Ayah Ziyadeh is a veteran of the state Capitol. This is her third session as a legislative aide, making her one of the most senior of the roughly 100 staffers working for Colorado’s state lawmakers.
But this year will likely be her last, she said. Because, like many people, Ziyadeh can’t afford to keep working in the statehouse.
“I love my boss. I love the work I do,” she said, “But at the end of the day, I am building a career out of this, and now I'm 24.”
Before she goes, though, Ziyadeh wants to lay the groundwork for changes that she believes would make life in the Capitol more sustainable and equitable. She’s among the organizers of the new Political Workers Guild of Colorado, a workers’ association that would be among the first of its kind in the U.S.
The guild made its public debut today with 64 members, representing a majority of the aides who work for Democratic lawmakers. The group does not include any Republican staffers.
Aides like Ziyadeh make $15 an hour. On a typical day, they might help constituents with unemployment benefits or organize meetings with powerful interests about controversial legislation. And over the past year, many have served as crucial resources for everyday people struggling with government benefits during the pandemic.
“A lot of people have second jobs because it's just not sustainable whatsoever, especially in a place like Denver where the costs are ever-rising,” said Ziyadeh, an Aurora resident who is pursuing a master’s degree in international human rights at the University of Denver.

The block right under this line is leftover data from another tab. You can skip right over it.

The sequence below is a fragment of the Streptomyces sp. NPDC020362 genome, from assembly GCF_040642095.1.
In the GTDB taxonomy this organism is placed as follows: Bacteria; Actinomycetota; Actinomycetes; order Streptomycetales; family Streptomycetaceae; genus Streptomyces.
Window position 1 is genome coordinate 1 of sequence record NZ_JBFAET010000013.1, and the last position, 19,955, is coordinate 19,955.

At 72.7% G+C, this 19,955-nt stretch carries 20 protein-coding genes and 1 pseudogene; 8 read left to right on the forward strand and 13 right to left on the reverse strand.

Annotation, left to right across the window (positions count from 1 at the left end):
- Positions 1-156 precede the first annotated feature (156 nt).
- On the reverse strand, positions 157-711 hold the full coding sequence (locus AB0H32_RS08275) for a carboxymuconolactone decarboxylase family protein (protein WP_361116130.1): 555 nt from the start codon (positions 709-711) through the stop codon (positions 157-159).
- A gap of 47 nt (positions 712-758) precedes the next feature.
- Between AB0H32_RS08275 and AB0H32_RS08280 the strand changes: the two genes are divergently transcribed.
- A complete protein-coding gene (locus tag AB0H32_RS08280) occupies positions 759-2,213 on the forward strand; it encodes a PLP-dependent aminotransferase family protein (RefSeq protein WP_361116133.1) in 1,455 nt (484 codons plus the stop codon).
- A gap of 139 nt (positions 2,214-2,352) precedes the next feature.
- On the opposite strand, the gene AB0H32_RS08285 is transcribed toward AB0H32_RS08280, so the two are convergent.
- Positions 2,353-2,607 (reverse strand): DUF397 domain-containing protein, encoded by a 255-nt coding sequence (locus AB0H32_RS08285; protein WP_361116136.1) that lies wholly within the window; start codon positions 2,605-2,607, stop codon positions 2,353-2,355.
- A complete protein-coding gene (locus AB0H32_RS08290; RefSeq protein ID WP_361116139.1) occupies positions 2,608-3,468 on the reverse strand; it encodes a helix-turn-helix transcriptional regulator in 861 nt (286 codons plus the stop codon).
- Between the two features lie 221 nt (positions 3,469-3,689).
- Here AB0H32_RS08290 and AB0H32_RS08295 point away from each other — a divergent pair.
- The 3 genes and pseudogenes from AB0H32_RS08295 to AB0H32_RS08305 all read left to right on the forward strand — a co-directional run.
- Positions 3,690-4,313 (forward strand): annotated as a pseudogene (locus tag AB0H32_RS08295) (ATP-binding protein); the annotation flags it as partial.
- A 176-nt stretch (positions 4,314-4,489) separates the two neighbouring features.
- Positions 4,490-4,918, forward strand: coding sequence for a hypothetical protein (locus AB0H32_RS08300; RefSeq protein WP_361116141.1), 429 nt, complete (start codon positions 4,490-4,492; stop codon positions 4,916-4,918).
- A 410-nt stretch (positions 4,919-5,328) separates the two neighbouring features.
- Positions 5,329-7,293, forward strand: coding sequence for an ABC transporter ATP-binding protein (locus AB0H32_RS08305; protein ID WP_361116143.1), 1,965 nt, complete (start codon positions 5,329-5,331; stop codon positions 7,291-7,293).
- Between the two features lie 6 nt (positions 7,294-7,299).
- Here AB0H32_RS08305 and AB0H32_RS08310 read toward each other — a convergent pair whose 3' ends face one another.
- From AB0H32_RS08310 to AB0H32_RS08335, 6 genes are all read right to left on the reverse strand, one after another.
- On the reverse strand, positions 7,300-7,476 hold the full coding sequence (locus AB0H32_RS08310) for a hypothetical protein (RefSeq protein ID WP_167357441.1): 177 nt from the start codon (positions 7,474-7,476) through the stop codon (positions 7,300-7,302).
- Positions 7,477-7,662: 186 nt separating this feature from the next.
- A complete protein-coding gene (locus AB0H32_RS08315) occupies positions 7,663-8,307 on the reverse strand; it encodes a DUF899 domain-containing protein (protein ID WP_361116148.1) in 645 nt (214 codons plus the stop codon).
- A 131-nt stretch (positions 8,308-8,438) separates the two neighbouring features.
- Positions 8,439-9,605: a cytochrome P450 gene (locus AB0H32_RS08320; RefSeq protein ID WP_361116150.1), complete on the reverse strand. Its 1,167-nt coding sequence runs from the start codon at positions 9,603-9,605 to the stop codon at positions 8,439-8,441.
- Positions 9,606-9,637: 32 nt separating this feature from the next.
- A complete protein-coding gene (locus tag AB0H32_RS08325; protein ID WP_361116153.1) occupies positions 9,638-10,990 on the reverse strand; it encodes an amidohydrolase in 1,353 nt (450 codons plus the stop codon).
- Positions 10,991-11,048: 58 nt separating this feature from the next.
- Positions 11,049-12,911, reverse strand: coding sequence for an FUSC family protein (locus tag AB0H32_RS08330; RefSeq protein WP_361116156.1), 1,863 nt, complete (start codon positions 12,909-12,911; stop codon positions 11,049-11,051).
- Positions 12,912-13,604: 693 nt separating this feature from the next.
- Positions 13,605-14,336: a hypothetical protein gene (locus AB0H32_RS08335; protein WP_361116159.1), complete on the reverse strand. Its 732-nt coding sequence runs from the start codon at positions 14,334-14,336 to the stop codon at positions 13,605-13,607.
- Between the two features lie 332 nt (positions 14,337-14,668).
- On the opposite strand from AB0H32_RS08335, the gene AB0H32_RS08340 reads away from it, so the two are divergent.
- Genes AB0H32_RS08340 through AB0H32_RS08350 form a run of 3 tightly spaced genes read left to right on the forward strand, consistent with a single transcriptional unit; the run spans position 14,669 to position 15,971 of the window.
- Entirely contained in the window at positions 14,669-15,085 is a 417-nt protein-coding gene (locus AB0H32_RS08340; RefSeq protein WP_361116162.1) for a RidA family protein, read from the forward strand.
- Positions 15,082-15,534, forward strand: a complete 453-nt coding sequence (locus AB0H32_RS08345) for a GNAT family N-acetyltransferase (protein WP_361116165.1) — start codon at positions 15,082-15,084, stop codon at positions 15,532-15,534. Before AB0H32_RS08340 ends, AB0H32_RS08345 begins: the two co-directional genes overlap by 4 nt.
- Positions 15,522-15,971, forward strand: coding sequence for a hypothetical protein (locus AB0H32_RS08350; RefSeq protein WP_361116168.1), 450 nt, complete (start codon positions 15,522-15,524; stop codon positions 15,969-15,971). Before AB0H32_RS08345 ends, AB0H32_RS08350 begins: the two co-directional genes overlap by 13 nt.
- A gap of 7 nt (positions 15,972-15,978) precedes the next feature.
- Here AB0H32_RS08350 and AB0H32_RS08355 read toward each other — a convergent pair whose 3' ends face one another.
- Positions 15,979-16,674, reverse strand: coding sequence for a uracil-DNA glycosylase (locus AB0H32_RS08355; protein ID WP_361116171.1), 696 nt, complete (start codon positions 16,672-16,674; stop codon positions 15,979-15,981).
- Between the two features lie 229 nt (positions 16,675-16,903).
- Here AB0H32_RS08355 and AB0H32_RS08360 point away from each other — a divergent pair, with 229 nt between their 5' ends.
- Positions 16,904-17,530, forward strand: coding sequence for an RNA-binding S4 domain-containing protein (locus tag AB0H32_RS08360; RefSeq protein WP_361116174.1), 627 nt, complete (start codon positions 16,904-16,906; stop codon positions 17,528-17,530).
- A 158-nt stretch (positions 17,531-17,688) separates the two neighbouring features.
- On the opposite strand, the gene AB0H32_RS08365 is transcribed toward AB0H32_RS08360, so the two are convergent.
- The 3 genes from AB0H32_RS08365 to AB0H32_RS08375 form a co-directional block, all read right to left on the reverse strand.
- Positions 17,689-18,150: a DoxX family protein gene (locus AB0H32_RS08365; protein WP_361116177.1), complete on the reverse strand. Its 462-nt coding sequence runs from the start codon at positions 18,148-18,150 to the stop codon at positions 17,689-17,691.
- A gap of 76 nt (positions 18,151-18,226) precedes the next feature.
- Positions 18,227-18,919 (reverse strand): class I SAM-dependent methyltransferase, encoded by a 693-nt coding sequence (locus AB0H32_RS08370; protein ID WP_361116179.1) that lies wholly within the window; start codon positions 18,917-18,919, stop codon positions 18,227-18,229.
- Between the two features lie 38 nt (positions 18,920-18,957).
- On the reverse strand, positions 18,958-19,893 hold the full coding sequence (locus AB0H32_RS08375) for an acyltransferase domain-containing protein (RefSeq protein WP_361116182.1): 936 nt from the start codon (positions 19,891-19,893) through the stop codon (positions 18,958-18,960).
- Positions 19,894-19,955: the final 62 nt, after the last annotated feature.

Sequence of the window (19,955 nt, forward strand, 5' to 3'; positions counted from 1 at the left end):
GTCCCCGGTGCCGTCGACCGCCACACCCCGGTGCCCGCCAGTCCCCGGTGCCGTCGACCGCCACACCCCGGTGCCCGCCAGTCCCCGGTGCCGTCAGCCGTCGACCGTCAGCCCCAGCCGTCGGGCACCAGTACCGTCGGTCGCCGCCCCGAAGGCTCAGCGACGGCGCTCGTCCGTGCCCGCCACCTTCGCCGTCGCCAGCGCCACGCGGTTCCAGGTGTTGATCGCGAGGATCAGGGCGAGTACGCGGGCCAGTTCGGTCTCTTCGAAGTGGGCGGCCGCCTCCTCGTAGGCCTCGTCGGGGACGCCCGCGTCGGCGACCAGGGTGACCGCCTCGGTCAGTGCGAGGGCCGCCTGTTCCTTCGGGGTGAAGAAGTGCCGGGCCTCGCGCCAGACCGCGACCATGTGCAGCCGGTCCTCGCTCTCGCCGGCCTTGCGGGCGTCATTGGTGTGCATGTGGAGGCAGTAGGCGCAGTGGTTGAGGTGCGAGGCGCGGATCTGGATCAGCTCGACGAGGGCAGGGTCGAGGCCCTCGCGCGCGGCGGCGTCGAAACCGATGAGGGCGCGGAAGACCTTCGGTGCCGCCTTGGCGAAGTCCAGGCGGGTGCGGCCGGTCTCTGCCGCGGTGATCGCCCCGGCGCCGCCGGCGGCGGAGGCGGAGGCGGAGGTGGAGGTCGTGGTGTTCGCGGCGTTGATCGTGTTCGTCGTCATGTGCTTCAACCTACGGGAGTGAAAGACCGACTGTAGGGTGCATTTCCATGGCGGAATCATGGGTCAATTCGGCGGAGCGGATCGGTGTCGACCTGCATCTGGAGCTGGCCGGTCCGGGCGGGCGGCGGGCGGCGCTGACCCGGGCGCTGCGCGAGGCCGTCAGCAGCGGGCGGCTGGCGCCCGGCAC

Ziyadeh hopes to leave the Capitol for a steadier job, perhaps at an advocacy group.
Not everyone can afford low-wage jobs
The new group is what’s known as an “open” union. Members pay dues, but no one will be compelled to join. And it will not have the powers of a traditional union, such as collective bargaining for pay increases.
Instead, the guild will serve as a public face for workers who say that the state needs to rethink its approach to political professionals.
“It is not a legally binding negotiating partner like traditional unions are. It is much more persuasive,” said Zack Burley, a former aide and an organizer of the group.
Like many professional fields, politics has long relied on internships and low-paid starter jobs for labor. Those who work hard and make sacrifices will progress to better things — or so the message goes.
But organizers say the ultimate result of those policies is to ensure that the Capitol staff skews affluent and white, because that’s who can afford to work a low-wage political job.
“You basically have to have a benefactor in order to be able to work at the Capitol and afford rent in Denver,” said Logan Davis, a political consultant who is helping to organize the group.
Besides legislative aides, the open union also will include people who work on election campaigns.
Sophie Thomas of Commerce City is one of the youngest aides at 19. In addition to working in the Capitol, she also has a job in a retail store to afford her tuition at the University of Denver, where she earned a scholarship.